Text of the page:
Tuesday, July 6, 2010

Round-Up: July 6

Here is a round-up of today's blog posts - and for previous posts, check out the Bestiaria Latina Blog archives. You can keep up with the latest posts by using the RSS feed, or you might prefer to subscribe by email.

I made GREAT progress on the Magnus Aesopus book during my June hiatus, and it looks very likely that I will be able to finish that up this summer! Meanwhile, I am plotting an English version of the book, too, as you'll see from the new English-Latin fable items below.

HODIE: pridie Nonas Iulias (and yes, you can have your own Roman Google Calendar).

VERBUM HODIERNUM: Today's word is FATUM - read a brief essay about the word at the Verbosum blog. Here's one of the sayings you can find in the essay: Ducunt volentem fata, nolentem trahunt, "The Fates lead the man who is willing; the man who is unwilling, they drag."

LATIN AND ENGLISH FABLES: Here are today's fables in Latin AND English from the English Aesop project.
I've picked out my favorite one to share with you here in the blog, The Fox and the Lion in the Snare = Vulpes et Leo Irretitus.
There was a lion who had gotten caught in a snare. With all his strength he tried to snap the ropes but the more he pulled at the snare, the more tightly he was bound. A fox happened to be passing that same way and when she saw what had happened she said to the lion, "My king, you will not escape from there by force, but by ingenuity. Instead of tugging at the snare, you need to let go so it can loosen up." When the lion did what the fox advised, he was released from the snare which had bound him and thus escaped, free once again.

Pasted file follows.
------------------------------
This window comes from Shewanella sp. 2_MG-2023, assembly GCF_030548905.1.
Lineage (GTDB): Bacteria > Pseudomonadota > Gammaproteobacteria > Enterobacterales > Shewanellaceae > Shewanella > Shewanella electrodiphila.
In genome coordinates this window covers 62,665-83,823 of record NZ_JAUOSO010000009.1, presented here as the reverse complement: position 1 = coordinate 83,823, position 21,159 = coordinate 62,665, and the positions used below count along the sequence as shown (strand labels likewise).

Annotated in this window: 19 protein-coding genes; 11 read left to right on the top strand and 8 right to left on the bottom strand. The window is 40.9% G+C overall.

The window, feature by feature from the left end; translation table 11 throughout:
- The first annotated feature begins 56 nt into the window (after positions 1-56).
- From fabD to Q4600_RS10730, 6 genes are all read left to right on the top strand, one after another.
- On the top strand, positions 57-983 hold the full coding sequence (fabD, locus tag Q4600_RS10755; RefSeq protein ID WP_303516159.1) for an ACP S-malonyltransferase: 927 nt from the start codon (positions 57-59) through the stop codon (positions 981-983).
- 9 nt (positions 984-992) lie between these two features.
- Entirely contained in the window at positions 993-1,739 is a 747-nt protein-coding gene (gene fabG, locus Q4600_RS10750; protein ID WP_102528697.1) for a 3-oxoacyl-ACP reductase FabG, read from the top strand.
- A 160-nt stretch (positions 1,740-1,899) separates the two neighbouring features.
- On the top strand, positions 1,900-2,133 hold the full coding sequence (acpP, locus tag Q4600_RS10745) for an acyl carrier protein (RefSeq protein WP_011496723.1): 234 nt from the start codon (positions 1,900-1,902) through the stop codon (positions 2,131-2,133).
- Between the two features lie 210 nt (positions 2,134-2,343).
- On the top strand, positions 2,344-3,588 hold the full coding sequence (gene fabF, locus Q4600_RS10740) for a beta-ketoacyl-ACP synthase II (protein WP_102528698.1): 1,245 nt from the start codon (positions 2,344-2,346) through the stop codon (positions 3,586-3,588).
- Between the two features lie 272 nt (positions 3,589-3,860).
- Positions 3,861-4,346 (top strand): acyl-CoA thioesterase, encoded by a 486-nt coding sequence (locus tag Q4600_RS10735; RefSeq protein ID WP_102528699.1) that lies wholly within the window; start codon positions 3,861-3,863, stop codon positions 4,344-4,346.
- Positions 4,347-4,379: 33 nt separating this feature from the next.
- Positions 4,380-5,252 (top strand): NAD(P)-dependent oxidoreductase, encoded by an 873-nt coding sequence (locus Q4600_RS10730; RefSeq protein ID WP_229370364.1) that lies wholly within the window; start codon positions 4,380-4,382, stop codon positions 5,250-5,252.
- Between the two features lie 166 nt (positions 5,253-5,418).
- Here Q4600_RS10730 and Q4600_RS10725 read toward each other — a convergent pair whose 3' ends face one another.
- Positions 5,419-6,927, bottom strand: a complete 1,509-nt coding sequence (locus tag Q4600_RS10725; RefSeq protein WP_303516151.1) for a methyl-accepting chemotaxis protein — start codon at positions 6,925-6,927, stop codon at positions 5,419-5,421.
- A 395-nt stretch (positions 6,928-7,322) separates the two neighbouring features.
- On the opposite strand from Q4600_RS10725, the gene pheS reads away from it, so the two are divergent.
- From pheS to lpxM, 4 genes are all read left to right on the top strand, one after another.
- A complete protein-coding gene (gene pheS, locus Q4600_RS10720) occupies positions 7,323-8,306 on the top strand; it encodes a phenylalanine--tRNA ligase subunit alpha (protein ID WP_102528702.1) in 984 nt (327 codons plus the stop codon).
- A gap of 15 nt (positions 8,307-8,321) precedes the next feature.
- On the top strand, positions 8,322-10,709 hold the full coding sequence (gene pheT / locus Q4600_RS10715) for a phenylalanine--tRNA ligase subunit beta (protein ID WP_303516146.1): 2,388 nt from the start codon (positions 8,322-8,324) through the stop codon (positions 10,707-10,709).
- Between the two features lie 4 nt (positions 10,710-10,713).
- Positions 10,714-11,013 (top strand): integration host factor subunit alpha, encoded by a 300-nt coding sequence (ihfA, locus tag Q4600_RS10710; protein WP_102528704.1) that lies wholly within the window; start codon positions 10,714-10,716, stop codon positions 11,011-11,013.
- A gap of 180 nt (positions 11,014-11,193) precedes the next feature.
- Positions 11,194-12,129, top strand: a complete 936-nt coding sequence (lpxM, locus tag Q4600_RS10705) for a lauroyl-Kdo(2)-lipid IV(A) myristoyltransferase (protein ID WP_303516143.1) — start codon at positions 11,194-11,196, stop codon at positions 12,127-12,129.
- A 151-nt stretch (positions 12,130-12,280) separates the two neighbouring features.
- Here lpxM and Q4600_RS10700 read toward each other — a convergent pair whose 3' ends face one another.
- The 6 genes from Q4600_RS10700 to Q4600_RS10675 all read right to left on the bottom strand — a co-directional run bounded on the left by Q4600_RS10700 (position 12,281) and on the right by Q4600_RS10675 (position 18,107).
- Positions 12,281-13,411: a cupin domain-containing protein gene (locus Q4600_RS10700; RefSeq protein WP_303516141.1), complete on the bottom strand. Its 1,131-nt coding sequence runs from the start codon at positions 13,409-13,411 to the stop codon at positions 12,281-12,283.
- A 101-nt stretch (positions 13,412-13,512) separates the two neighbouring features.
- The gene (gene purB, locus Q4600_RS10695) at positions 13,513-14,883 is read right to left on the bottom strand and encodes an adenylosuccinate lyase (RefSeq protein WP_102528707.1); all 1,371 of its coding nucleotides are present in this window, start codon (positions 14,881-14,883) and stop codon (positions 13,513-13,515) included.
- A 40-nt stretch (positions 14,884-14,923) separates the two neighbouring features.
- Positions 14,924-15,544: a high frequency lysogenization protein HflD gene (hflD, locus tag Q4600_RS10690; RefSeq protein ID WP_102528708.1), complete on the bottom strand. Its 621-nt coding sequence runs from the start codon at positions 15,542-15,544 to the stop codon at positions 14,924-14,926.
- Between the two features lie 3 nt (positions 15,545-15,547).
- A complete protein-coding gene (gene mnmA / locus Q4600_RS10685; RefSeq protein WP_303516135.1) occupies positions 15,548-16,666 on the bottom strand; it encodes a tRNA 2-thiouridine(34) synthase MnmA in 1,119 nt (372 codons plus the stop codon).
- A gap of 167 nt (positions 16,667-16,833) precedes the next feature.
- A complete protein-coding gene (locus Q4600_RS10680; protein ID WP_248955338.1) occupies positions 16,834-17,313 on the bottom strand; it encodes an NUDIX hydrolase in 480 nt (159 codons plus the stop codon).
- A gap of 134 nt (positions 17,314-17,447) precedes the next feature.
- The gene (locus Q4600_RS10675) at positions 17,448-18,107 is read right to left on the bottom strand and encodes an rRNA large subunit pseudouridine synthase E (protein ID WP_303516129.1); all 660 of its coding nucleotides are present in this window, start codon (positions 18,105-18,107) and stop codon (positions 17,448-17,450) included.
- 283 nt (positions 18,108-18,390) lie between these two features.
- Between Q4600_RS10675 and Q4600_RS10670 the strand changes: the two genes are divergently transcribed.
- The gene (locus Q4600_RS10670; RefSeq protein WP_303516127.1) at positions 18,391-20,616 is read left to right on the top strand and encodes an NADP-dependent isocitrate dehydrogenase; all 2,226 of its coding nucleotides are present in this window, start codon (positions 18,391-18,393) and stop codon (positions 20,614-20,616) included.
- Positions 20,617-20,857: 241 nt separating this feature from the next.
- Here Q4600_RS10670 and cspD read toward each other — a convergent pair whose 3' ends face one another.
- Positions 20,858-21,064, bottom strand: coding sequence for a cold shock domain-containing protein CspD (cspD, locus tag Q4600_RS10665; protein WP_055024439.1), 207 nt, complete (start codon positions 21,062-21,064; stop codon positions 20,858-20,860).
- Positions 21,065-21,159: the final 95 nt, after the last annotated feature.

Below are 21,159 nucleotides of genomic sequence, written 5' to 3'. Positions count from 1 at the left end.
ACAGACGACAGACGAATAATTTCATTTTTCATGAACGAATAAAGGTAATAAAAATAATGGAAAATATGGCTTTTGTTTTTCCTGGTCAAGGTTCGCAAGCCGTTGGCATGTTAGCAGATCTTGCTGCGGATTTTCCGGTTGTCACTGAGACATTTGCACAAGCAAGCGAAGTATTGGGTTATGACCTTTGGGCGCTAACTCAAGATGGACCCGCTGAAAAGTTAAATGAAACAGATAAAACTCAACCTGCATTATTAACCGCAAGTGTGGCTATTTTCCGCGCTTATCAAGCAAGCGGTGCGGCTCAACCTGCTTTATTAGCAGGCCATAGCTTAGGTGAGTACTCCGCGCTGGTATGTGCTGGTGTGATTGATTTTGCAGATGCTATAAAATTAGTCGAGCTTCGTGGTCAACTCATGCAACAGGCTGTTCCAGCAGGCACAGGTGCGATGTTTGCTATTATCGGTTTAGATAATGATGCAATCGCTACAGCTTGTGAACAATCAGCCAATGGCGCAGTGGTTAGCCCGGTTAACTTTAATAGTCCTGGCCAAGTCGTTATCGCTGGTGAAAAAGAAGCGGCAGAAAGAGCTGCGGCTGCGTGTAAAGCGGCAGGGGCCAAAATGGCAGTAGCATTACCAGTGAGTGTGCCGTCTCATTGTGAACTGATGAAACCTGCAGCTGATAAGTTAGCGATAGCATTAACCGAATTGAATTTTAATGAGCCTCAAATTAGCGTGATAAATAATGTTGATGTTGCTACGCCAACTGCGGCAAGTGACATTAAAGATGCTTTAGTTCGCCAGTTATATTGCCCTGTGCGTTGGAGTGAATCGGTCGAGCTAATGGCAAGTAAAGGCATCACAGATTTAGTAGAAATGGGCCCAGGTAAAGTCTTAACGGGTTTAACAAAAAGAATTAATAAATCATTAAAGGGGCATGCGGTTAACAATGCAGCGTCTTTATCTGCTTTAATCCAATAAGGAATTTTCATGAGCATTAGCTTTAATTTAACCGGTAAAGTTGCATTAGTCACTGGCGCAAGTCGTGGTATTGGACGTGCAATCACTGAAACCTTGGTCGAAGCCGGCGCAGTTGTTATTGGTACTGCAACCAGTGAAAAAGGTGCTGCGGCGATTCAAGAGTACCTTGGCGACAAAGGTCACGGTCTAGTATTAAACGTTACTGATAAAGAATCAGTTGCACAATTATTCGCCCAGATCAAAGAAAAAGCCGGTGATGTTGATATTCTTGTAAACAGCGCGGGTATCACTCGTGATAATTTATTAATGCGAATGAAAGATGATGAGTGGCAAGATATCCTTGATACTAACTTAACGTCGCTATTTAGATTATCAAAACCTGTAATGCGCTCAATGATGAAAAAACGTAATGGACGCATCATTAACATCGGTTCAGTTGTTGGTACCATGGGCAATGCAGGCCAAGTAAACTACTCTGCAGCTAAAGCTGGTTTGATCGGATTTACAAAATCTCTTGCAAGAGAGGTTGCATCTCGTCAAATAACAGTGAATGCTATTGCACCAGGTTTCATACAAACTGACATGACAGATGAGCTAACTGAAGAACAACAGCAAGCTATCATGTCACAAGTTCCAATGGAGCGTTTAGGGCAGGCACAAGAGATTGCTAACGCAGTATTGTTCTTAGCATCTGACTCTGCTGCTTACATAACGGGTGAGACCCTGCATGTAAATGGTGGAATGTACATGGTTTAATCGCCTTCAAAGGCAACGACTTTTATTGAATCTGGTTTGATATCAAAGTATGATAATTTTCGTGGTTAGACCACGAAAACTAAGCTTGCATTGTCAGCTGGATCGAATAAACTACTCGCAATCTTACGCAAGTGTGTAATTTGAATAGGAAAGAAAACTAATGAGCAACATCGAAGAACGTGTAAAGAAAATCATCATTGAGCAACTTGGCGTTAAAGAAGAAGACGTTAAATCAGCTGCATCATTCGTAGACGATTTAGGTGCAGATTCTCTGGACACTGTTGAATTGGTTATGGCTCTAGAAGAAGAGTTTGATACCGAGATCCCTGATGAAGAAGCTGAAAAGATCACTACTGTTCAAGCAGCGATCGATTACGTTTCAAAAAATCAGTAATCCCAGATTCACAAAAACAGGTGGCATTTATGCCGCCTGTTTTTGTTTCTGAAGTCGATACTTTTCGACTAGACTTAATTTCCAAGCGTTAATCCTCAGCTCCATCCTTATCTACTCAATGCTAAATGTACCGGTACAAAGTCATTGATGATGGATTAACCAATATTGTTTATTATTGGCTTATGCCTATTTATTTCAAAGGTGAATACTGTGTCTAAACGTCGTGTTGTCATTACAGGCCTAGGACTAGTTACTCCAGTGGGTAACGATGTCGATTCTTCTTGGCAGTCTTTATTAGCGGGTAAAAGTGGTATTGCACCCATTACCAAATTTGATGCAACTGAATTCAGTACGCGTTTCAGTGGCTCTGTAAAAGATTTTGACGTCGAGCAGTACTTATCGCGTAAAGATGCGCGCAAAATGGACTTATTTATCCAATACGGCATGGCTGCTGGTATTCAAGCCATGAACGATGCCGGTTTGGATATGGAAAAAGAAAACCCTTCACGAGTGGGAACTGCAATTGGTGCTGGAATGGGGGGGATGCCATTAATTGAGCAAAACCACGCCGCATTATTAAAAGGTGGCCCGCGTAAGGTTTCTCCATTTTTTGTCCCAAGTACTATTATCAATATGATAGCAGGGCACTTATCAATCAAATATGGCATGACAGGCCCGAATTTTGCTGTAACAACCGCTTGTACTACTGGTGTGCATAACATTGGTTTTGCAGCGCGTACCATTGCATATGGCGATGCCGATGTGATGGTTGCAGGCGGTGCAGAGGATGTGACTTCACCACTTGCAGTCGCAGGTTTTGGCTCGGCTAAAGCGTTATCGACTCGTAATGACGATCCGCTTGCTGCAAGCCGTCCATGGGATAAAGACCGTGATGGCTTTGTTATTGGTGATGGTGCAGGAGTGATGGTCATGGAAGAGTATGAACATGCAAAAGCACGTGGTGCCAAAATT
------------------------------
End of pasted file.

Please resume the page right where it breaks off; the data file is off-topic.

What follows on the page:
Leo, comprehensus laqueo, totis viribus vincula dirumpere conabatur; quo autem maiori conatu laqueum trahebat, eo arctius detinebatur. Vulpes, illac iter habens, cum hoc esset intuita, "Non viribus" inquit "mi rex, istinc evades, sed ingenio. Relaxandus enim laqueus et dissolvendus, non trahendus est." Quod cum Leo fecisset, statim soluto laqueo quo erat astrictus, liber evasit.
TODAY'S PROVERBS: Also available as widgets at SchoolhouseWidgets.com.

Tiny Mottoes: Today's tiny motto is: Semper pertinax (English: Always persevering - and since that third-declension adjective doesn't change for gender, it works for everyone).

3-Word Proverbs Verb-less: Today's 3-word verb-less proverb is Pretiosum quod utile (English: That which is useful is precious)

Audio Latin Proverb: Today's audio Latin proverb is Gutta fortunae prae dolio sapientiae (English: A drop of luck rather than a vat of wisdom). To read a brief essay about this proverb and to listen to the audio, visit the Latin Via Proverbs blog.

Maxims of Publilius Syrus: Today's proverb from Publilius Syrus is: Licentiam des linguae, cum verum petas (English: You must let the tongue speak freely if you want to hear the truth).

Animal Proverb from Erasmus: Today's animal proverb from Erasmus is Aquilam testudo vincit (English: The turtle beats the eagle; from Adagia 1.7.68 - and found also in Aesop's fables).

Today's image is an illustration for the fable of the lion in the snare - this shows the lion still raging at his limitations! This is actually an illustration for the story of the lion and the mouse and if you look closely you'll be able to find the little mouse. (Source: Walter Crane)

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